1) Lenten Sacrifices
I am a Roman Catholic Christian, and a common practice during Lent (the forty days between Ash Wednesday and Easter Sunday) is for Catholics to fast and abstain. Here's a link that explains the purpose behind the practice. For Lent this year, my entire family decided to forego eating out. My husband chose to drink only water and I gave up drinking tea. This paragraph from http://www.catholic.org/clife/lent/faq.php, explains the rationale and why it is flawed for some:
Giving something upFor most older Catholics, the first thought that Lent brings to mind is giving something up. In my childhood, the standard was to give up candy, a discipline that found suitable reward in the baskets of sugary treats we received on Easter. Some of us even added to the Easter surplus by saving candy all through Lent, stockpiling what we would have eaten had we not promised to give it up.Some years ago a friend of mine told me that he had urged his children to move beyond giving up candy to giving up some habit of sin that marked their lives. About halfway through Lent he asked the children how they were doing with their Lenten promise. One of his young sons had promised to give up fighting with his brothers and sisters during Lent. When his father asked him how it was going, the boy replied, "I'm doing pretty good, Dad—but boy, I can't wait until Easter!"That response indicates that this boy had only partly understood the purpose of Lenten "giving up." Lent is about conversion, turning our lives more completely over to Christ and his way of life. That always involves giving up sin in some form. The goal is not just to abstain from sin for the duration of Lent but to root sin out of our lives forever. Conversion means leaving behind an old way of living and acting in order to embrace new life in Christ.
Although we do plan on resuming our visits to restaurants and drinking our favourite beverages after Easter, it is not for a temporary, self-inflicted punishment, but as a reminder that we have many crutches in our lives and it is more important to turn to a better support system when we need energizing or rewards. When I feel tired, I usually reach for my cup of Red Rose or Tetley filled with six spoons of sugar; during Lent, I had to turn to prayer or reflection instead of the physical pick-me-up.
This is a difficult thing to understand, especially if you don't practice the faith. Many of my wonderful colleagues have made many suggestions to help me "get around" my Lenten restrictions. "Drink coffee" / "Let me buy it for you, and then it won't count" / "What about green tea?" All of the recommendations were given out of kindness, and it was challenging for me to find the right words to explain why I couldn't or wouldn't take them up on their offers of "help". At least I tried.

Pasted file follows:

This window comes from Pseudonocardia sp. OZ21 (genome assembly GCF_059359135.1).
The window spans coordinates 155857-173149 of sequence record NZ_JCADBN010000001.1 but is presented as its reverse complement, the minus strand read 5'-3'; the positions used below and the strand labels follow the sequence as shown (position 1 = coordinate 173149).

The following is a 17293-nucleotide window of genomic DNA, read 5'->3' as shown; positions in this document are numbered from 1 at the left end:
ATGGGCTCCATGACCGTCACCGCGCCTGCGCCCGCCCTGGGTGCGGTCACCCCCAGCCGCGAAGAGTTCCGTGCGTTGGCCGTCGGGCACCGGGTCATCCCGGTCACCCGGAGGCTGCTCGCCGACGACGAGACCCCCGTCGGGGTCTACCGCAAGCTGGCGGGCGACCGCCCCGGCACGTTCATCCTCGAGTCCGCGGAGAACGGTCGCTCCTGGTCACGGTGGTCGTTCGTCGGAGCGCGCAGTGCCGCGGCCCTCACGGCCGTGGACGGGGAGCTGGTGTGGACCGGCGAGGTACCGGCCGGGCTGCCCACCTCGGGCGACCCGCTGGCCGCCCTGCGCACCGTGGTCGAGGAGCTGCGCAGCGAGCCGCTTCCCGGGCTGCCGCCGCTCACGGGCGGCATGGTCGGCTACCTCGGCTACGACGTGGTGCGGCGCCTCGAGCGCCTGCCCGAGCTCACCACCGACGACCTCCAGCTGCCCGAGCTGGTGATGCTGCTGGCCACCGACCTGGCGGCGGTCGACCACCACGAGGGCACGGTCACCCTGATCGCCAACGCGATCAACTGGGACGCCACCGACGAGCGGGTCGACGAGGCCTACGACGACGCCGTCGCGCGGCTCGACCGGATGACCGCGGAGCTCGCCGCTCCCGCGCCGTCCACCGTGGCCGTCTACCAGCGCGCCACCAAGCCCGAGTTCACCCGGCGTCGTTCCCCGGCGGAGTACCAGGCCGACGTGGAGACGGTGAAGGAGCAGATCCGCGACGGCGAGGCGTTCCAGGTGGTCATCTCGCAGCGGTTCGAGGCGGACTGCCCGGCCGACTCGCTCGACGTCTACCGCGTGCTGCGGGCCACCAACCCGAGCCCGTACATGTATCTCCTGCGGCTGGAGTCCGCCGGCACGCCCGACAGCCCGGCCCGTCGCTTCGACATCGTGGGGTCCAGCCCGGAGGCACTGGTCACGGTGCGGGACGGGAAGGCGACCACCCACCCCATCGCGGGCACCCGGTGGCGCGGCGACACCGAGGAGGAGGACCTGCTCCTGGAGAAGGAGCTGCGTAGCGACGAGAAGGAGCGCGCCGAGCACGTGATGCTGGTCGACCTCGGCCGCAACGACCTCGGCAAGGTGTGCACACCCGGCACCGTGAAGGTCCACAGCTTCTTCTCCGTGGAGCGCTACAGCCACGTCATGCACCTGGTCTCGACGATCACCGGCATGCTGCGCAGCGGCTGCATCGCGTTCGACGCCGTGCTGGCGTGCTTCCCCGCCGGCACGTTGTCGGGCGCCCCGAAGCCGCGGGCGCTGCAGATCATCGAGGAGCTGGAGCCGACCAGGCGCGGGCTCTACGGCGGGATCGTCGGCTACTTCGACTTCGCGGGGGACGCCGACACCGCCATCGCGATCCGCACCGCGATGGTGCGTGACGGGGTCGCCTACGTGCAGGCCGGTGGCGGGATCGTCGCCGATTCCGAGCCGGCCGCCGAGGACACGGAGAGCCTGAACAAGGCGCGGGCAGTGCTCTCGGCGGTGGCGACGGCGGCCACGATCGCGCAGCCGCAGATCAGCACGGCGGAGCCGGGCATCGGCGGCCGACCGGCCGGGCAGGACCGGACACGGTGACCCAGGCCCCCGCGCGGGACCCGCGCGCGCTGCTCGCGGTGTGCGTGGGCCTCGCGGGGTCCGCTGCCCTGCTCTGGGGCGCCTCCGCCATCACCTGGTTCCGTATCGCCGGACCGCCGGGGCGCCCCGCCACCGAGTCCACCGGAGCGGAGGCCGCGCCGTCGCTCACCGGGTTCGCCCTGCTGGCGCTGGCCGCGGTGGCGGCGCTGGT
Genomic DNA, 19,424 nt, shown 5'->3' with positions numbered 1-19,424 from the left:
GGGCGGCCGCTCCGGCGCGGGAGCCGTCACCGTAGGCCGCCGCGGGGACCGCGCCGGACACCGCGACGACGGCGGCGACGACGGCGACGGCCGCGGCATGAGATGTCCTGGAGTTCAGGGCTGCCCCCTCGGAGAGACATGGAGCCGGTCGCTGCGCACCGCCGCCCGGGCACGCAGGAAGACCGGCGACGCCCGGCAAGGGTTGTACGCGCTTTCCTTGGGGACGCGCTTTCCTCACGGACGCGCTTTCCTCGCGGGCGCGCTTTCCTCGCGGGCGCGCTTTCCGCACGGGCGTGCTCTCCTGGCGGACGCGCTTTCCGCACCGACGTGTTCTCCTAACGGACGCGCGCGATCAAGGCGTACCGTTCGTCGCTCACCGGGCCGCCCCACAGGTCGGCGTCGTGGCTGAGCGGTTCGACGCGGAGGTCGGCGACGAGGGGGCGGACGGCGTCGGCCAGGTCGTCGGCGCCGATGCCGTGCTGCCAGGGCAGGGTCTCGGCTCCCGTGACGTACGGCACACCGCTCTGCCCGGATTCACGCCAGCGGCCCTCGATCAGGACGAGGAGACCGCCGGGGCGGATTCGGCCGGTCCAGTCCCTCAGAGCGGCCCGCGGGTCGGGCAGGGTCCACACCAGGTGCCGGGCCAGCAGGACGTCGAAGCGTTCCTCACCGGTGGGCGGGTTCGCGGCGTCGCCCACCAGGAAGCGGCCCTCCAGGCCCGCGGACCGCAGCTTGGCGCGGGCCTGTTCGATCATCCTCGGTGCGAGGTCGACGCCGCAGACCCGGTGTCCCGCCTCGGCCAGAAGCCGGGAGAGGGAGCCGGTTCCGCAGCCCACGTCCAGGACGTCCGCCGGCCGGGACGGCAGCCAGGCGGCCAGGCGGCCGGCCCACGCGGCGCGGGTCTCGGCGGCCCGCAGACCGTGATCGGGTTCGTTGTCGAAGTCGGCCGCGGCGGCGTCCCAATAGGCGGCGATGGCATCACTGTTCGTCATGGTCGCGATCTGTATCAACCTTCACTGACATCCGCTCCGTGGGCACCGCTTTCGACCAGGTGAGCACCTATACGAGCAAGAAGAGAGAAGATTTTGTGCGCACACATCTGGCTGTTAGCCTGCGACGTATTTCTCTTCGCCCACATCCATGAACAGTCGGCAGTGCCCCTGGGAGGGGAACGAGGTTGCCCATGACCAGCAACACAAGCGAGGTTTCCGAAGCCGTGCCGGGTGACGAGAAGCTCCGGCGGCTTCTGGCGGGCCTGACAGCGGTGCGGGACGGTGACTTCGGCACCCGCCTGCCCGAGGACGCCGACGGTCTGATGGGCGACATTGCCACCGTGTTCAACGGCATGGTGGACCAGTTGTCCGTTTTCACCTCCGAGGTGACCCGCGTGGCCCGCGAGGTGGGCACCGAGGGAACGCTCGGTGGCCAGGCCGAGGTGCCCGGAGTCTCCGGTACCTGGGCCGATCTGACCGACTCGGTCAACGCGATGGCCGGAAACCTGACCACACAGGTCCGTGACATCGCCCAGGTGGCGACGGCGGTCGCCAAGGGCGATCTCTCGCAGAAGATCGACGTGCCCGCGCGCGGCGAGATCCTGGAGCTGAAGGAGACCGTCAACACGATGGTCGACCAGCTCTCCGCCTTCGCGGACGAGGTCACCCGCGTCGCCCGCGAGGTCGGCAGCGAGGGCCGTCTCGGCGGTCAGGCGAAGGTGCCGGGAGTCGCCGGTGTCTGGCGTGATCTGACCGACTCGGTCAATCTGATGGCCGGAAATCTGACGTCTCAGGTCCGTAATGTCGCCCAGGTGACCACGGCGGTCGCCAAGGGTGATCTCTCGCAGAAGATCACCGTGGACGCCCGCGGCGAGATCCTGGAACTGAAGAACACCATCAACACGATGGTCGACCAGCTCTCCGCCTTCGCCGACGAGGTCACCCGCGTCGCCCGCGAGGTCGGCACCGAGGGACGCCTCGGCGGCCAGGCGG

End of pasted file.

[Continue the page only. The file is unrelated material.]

2) Food Restrictions
I'll be writing about my experiences with our big Primary Division Media Projects (the real-life Restaurants) extensively in a separate post, but I had to mention one specific incident here. I tried very hard not to inconvenience any of our teachers during the preparation of these restaurants, but I did have to borrow the "business owners" (a.k.a. the individual classes responsible for their restaurants) for a double-period just before lunch to prepare the food. I offered the time as extra prep for the teachers involved, but all of them felt the need to offer their services during the actual lunch hour. I appreciated the assistance, especially because running a restaurant is super-busy and chaotic! On the afternoon after our second restaurant opened, the Grade 2 teacher spoke to me. She was very apologetic, because she said she felt very useless. I reassured her that having her supervise was good enough, but she was still uncomfortable about her level of participation during the "lunch rush". She explained to me that she was in the middle of celebrating the Hindu festival of Navratri. She told me that during the nine-day observation, she is not supposed to touch meat and she was unable to help the students organize the hamburgers and hot dogs. I felt very bad for putting her in such an awkward position, and I asked her to write down the name of this celebration so I could understand better. When I looked it up at home, I learned that there are many restrictions as part of the celebration related to Navratri. I'm glad that she felt comfortable enough with me to explain this, but I felt disappointed that this kind of conversation is the exception rather than the norm. What if some people considered her actions during the restaurant to be about laziness rather than religious devotion?
In my Mentor AQ course, students received a copy of the Equity Continuum: Action for Critical Transformation in Schools and Classrooms. In the introduction, it says "The work of creating more equitable experiences and success is complex. However, to move forward, we must have conversations regarding the work of this Equity Continuum. We must look at issues that challenge us; ask difficult questions; and allow for divergent opinions to create a better environment for those students whom the current system has failed" (page 7). We don't have an Equity Committee at our school - the members that used to sit on it have moved on to other schools. Maybe it's time for that committee to be revived, even though I feel I am too new with this kind of work to be effective. Still, we need to nurture the climate of the school so that people - teachers, students, or visitors - can openly talk about their life experiences so that others can understand, and change their practices.